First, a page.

By Jacob Rozenberg, First Year, English Literature
After 2017’s The Florida Project brought his creative work to a wider audience, Sean Baker has returned with Red Rocket, the story of a washed-up adult film actor and the challenges he faces upon returning to his hometown of Texas City. The appearance of protagonist Mikey Saber, played by a perfectly cast Simon Rex, appears to mark a new path in the direction of Baker’s filmography - in essence, he has exchanged a study of milieu for a study of a character.
Aside from that, many of the director’s trademarks remain: use of non-professional actors, a directorial style rooted in realist tradition, and, perhaps most importantly, a sincere, thought-provoking study of lives on the margins of present-day America. Mikey Saber’s very existence feels uncertain and transitory - his presence in the film a mere pit stop between life stages.
While he balances moving back in with his estranged wife Lexi and her mother Lil with a burgeoning relationship with 17-year-old donut-store employee Strawberry (Suzanna Son), Baker brilliantly plots the way in which even as Mikey’s life may appear to prosper, it ultimately becomes trapped by the shadow of his past.
Despite potential comparisons to past anti-heroes from Cosmo Vittelli in John Cassavetes’s The Killing of a Chinese Bookie to Johnny in Mike Leigh’s Naked (both directors being past reference points for Baker), Mikey Saber appears a pointed testament to his times.
The time is 2016, and the ascension of Donald Trump moves infrequently in and out of the background of shots (including one all-too-prescient clip of him claiming that year’s election would be rigged no matter what, a line we may have heard recalled in a different sense not too long ago). Absence of opportunities, not to mention the hollowness of dreams of enterprise, coalesce in Baker’s protagonist.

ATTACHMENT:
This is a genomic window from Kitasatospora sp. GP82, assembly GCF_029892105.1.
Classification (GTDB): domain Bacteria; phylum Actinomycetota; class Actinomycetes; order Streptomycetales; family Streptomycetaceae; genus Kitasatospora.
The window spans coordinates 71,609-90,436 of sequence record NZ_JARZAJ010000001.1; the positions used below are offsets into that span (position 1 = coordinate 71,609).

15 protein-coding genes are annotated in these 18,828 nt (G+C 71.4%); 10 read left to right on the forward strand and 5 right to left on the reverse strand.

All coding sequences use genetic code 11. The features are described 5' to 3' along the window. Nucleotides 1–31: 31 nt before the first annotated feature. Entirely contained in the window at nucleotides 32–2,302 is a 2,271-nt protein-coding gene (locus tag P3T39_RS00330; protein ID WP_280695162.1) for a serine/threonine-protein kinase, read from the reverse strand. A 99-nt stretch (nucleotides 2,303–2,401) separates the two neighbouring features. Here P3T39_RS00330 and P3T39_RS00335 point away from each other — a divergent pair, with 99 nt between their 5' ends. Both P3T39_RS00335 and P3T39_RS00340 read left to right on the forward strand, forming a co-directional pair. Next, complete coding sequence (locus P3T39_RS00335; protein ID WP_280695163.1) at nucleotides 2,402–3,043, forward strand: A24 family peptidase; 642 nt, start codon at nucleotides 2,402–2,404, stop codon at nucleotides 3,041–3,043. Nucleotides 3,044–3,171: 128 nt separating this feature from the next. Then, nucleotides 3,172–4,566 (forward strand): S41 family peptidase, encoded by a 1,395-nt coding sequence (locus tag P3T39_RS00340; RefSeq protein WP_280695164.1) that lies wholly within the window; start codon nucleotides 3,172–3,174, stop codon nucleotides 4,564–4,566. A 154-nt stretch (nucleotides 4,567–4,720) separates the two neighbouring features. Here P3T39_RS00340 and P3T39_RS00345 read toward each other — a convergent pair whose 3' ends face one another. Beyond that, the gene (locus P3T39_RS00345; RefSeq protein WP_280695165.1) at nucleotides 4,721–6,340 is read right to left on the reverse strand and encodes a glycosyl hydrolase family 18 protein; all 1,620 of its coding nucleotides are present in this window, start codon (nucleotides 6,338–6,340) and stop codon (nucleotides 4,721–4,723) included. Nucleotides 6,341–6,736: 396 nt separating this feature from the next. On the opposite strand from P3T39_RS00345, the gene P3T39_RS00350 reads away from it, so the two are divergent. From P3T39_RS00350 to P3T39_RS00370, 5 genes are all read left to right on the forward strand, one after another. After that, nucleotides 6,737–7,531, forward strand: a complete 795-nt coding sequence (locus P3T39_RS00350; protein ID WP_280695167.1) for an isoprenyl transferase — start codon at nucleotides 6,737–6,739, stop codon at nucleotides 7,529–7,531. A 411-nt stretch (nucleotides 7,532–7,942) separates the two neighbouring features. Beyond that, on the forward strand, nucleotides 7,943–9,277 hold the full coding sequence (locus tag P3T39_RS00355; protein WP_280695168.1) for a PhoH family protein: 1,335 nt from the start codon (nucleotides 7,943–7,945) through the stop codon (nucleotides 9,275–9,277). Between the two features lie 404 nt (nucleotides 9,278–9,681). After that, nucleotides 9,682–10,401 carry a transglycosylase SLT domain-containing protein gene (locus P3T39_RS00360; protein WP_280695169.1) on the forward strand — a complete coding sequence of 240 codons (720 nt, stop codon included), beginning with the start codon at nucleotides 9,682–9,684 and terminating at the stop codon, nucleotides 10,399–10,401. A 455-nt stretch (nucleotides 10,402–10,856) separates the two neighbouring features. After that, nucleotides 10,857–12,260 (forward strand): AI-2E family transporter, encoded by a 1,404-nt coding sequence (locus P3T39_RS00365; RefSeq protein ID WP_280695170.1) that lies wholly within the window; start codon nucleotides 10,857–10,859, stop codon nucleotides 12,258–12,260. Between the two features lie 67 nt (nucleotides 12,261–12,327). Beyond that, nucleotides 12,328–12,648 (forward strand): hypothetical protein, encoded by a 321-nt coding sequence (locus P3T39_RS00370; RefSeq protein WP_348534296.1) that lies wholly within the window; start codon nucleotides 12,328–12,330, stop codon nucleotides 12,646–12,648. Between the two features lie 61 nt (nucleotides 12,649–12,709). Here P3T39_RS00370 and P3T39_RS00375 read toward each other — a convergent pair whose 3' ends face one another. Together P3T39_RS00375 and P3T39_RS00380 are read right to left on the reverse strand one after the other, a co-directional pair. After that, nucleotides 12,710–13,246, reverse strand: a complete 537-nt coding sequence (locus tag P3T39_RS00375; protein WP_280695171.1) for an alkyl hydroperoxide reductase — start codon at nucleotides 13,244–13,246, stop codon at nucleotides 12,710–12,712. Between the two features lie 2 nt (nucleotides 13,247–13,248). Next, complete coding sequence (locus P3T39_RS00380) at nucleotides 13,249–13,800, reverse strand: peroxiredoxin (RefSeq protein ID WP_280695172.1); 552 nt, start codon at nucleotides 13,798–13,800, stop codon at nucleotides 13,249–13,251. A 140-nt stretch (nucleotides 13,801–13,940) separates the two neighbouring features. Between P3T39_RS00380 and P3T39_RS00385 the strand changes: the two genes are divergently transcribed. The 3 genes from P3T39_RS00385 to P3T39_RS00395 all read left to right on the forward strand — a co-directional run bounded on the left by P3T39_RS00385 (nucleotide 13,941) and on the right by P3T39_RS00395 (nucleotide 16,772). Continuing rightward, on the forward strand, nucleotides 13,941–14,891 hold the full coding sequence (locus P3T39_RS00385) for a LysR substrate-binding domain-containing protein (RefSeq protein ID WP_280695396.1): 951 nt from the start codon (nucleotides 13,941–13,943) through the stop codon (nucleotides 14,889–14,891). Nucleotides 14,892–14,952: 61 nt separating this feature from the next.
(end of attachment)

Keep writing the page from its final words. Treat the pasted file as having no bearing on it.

Mikey’s own dream of America arises out of the sun-drenched oil refinery land he cycles through; his desire to move back to Los Angeles as a “suitcase pimp” with Strawberry. However, his success in this enterprise may not be as clear-cut as he imagines.
Without revealing too much, the true takeaway of Red Rocket may rest on the film’s ending. Despite a slightly rambly second act (think Licorice Pizza, thoroughly enjoyable but with a little drag), Baker’s film lives through the ingenuity of the relationship between Mikey and Strawberry. The ambiguity of Mikey’s vision for the future of the relationship and the modifications he makes to his own behaviour when around Strawberry, such as letting her drop him off in an affluent neighbourhood to preserve the illusion of his success, adds depth and intrigue to the drama Baker forges.
Comedic dialogue and set pieces (including one very memorable ‘reveal’ towards the film’s conclusion) work to strengthen the subject matter and create well-rounded, multi-dimensional characters that feel worth rooting for. This even includes Mikey, whose lies and manipulation work alongside his charm and optimism to make him a genuinely difficult character to categorise.
Perhaps, the overall tone of the movie can be abridged into the opening blast of NSYNC’s “Bye Bye Bye”. That song’s lyrics of ‘checking out’ and ‘signing off’ may well be describing the interests of Mikey Saber throughout the movie. Checking out of his prior life, he comes back to start a new one, only to once more find he wants to check out, sign off and start again.
Whether or not he’ll get the chance to leave his past behind him remains the lasting question in our minds as the credits roll.
Featured Image: IMDB
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